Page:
Prof. Rimona Margalit

ביוכימיה וביולוגיה מולקו אמריטוס
Prof. Rimona Margalit
Phone: 03-6409822
Fax: 03-6406834
Office: Sherman - Life Sciences, 603A

Research Interests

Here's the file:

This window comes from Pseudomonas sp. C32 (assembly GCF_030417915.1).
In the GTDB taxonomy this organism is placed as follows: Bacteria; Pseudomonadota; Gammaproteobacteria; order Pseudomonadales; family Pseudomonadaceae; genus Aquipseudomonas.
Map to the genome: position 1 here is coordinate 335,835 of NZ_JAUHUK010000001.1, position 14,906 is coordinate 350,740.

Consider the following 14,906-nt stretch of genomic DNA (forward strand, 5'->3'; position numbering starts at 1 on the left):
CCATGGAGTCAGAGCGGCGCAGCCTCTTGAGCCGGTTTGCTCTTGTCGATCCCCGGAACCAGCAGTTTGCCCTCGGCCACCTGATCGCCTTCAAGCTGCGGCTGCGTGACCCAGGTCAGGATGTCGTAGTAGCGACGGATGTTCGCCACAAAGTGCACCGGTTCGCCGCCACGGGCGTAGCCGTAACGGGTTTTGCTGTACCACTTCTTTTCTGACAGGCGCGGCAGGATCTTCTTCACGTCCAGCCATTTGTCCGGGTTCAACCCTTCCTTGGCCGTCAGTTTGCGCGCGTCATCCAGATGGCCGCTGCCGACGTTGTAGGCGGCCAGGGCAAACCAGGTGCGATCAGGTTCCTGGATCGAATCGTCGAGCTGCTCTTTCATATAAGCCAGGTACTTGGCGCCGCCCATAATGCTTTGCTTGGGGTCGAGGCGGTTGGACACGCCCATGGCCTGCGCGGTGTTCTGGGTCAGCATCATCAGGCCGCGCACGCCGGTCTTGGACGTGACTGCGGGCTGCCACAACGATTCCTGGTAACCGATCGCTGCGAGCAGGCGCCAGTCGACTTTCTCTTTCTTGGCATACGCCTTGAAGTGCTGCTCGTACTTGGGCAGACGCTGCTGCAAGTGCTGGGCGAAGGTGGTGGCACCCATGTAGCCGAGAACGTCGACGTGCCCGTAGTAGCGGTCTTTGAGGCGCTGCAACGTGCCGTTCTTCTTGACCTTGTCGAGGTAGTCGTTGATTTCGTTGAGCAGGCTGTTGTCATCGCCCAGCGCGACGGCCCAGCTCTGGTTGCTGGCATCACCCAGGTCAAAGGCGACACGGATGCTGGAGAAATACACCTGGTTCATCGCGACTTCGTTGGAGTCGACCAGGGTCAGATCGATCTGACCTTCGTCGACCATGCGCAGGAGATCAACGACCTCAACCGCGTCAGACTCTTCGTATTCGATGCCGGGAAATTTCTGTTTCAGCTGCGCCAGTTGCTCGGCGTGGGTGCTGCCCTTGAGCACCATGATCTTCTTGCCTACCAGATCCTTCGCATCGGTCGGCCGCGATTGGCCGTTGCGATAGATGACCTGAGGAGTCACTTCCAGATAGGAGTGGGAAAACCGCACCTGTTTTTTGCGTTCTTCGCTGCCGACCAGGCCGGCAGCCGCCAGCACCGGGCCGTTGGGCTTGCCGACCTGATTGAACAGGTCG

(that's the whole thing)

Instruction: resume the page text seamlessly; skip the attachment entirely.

1. Micro- and nano-particulate drug delivery technologies for topical, regional and systemic applications:  Our efforts in the drug delivery arena focus on two drug delivery technologies, one veteran and one novel, that are inventions of our group. These technologies each yield, micro and nano sized particles that are composed of biomaterials with particular emphasis on naturally occurring adhesion macromolecules as integral components for drug delivery and targeting. The two technologies we developed have the potential to resolve limitations of the other carriers. The veteran technology is named Bioadhesive Liposomes (BAL). These are drug-encapsulating liposomes that have been surface-modified by covalent binding of target-recognition agents such as hyaluronan, collagen, EGF or gelatin to their surface. Developed originally for local (topical and regional) drug therapies, recent studies have shown that nano (unilamellar) hyaluronan-liposomes are also suitable for therapies that require systemic administration. The novel technology (currently in the process of patenting), while also belonging to the particulate class of drug carriers, is an entirely new conceptual approach; it is different from liposomes and other lipid-based particles, as well as from nanospheres and microspheres, be they from biological or synthetic materials. It has a wide scope of therapeutic applications, and is suitable for both local and systemic applications. These novel carriers are, furthermore, non toxic. In all cases tested, and for both carrier technologies, the therapeutic outcomes with carrier-mediated therapy are significantly increased as compared to free drugs.